The paper presents a pioneer in Quaternary geology, both internationally and in Scandinavia – the Swedish geologist and professor Gerard De Geer (1858–1943). This is done, first by highlighting one of his most important contributions to science – the varve chronology – a method he used to describe the Weichselian land–ice recession over Scandinavia, and secondly by the re–publication of a summary article on Gerard De Geer’s early scientific achievement in 1881–1906 related to the Baltic Sea geology, written by his wife, Ebba Hult De Geer.
Keywords: Gerard De Geer; Clay varves; Varve chronology; Glacial and Postglacial; Quaternary geology; Baltic Sea
The Gulf of Finland is known to have been under rather hard stress from the anthropogenic loading of harmful substances for many decades. The emissions are known to have decreased slightly during the last two decades, but can that decrease be seen also in the sea floor sediments? In this study, heavy metal data from the early 1990s are compared with new research data from 2007–2009. Concentrations of most metals have decreased in the sea floor sediments through the last one and one-half decade. The situation is improving in general despite a drawback on cadmium; those concentrations have remained at levels much too high, with virtually no decrease in trend through the years. Lead and mercury on the other hand seem to have decreased even more than expected, which is a very good sign, given the harmfulness of these metals.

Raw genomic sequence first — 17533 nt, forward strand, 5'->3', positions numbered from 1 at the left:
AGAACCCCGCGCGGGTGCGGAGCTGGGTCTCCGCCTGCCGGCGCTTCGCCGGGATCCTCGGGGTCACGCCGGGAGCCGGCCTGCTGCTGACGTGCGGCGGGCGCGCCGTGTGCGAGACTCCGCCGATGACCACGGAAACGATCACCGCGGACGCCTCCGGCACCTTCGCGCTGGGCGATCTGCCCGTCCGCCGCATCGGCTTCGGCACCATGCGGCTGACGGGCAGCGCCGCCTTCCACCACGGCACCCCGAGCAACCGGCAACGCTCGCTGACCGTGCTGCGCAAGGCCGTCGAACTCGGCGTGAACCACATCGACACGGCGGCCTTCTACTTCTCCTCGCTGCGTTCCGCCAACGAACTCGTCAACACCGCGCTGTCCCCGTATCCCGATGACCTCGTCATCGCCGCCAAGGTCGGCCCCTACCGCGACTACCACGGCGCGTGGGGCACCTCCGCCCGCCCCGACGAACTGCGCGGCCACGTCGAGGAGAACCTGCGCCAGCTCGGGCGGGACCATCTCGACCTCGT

Keywords: Heavy metals; Distribution; Arsenic; Carbon; Environment; Contamination; Pollution; Sediment; Gulf of Finland
The different conceptions of wetlands and their classifications as well as their definitions in Lithuania are represented in this paper. According to existing databases, Lithuanian wetlands are represented by: suo wetlands, peatlands, lentic, lotic, and marine/coastal wetlands. The harmonisation of the Ramsar classification system with the traditional classifications of Lithuanian wetlands is emphasised. The distribution of the distinguishable wetland types is identified. The following Ramsar inland and man-made wetland types are found in Lithuania: non-forested and forested peatlands (9.9 %area of Lithuania), seasonal pools on mineral soils and tree-dominated wetlands (>13.92% area of Lithuania), permanent freshwater lakes (1.27% area of Lithuania), permanent freshwater marshes/pools (0.08% area of Lithuania), aquaculture ponds (0.18% area of Lithuania), ponds (0.16% area of Lithuania), water storage areas (0.3% area of Lithuania), excavations (0.04% area of Lithuania), permanent rivers/streams/creeks, seasonal streams/creeks (~0.69% area of Lithuania), canals and drainage ditches (0.11% area of Lithuania), and permanent inland deltas (0.01% area of Lithuania). The authors identified the following types of Ramsar marine/coastal wetlands in Lithuania: permanent shallow marine waters (0.09% area of Lithuania), sand, shingle or pebble shores (94 km marine and 77.89 km lagoon shores), coastal freshwater lagoons (0.52% area of Lithuania).
Keywords: Ramsar wetlands type; Wetlands classification; Lithuanian wetlands